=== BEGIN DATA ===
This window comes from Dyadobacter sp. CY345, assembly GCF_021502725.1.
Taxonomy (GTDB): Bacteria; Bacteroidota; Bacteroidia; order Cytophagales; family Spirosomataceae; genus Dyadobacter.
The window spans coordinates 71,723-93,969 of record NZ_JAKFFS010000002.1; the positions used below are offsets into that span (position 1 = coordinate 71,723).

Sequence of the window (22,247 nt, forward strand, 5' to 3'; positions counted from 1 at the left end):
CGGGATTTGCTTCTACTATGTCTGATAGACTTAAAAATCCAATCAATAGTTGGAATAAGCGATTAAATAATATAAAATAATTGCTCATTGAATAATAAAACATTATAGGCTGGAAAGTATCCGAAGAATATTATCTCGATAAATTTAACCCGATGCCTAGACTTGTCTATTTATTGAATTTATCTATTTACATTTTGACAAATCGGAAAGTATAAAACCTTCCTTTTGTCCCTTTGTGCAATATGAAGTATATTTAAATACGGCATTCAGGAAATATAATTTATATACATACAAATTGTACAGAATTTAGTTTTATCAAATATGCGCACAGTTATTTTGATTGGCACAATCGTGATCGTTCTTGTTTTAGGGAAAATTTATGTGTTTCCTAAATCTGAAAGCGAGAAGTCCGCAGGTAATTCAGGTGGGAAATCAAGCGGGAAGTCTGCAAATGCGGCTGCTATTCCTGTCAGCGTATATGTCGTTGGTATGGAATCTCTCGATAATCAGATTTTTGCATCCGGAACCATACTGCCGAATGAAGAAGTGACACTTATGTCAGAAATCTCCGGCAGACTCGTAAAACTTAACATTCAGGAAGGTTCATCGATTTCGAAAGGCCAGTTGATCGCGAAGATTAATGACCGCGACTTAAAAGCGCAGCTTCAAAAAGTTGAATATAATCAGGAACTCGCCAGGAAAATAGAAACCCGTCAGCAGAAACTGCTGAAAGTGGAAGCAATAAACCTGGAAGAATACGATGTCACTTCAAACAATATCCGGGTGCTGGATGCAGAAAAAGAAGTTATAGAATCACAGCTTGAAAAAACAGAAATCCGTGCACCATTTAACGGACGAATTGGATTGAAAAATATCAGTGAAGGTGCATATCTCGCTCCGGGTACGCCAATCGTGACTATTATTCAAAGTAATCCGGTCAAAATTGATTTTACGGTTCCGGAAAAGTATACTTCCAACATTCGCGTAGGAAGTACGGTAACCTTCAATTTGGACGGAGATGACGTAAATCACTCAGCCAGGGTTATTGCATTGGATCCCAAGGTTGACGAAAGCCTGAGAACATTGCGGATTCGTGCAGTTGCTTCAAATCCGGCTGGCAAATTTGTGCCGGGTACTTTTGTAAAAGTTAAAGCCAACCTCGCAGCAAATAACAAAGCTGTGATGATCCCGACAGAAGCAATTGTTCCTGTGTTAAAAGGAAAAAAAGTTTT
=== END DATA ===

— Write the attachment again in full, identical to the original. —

This window comes from Dyadobacter sp. CY345, assembly GCF_021502725.1.
Taxonomy (GTDB): Bacteria; Bacteroidota; Bacteroidia; order Cytophagales; family Spirosomataceae; genus Dyadobacter.
The window spans coordinates 71,723-93,969 of record NZ_JAKFFS010000002.1; the positions used below are offsets into that span (position 1 = coordinate 71,723).

Sequence of the window (22,247 nt, forward strand, 5' to 3'; positions counted from 1 at the left end):
CGGGATTTGCTTCTACTATGTCTGATAGACTTAAAAATCCAATCAATAGTTGGAATAAGCGATTAAATAATATAAAATAATTGCTCATTGAATAATAAAACATTATAGGCTGGAAAGTATCCGAAGAATATTATCTCGATAAATTTAACCCGATGCCTAGACTTGTCTATTTATTGAATTTATCTATTTACATTTTGACAAATCGGAAAGTATAAAACCTTCCTTTTGTCCCTTTGTGCAATATGAAGTATATTTAAATACGGCATTCAGGAAATATAATTTATATACATACAAATTGTACAGAATTTAGTTTTATCAAATATGCGCACAGTTATTTTGATTGGCACAATCGTGATCGTTCTTGTTTTAGGGAAAATTTATGTGTTTCCTAAATCTGAAAGCGAGAAGTCCGCAGGTAATTCAGGTGGGAAATCAAGCGGGAAGTCTGCAAATGCGGCTGCTATTCCTGTCAGCGTATATGTCGTTGGTATGGAATCTCTCGATAATCAGATTTTTGCATCCGGAACCATACTGCCGAATGAAGAAGTGACACTTATGTCAGAAATCTCCGGCAGACTCGTAAAACTTAACATTCAGGAAGGTTCATCGATTTCGAAAGGCCAGTTGATCGCGAAGATTAATGACCGCGACTTAAAAGCGCAGCTTCAAAAAGTTGAATATAATCAGGAACTCGCCAGGAAAATAGAAACCCGTCAGCAGAAACTGCTGAAAGTGGAAGCAATAAACCTGGAAGAATACGATGTCACTTCAAACAATATCCGGGTGCTGGATGCAGAAAAAGAAGTTATAGAATCACAGCTTGAAAAAACAGAAATCCGTGCACCATTTAACGGACGAATTGGATTGAAAAATATCAGTGAAGGTGCATATCTCGCTCCGGGTACGCCAATCGTGACTATTATTCAAAGTAATCCGGTCAAAATTGATTTTACGGTTCCGGAAAAGTATACTTCCAACATTCGCGTAGGAAGTACGGTAACCTTCAATTTGGACGGAGATGACGTAAATCACTCAGCCAGGGTTATTGCATTGGATCCCAAGGTTGACGAAAGCCTGAGAACATTGCGGATTCGTGCAGTTGCTTCAAATCCGGCTGGCAAATTTGTGCCGGGTACTTTTGTAAAAGTTAAAGCCAACCTCGCAGCAAATAACAAAGCTGTGATGATCCCGACAGAAGCAATTGTTCCTGTGTTAAAAGGAAAAAAAGTTTT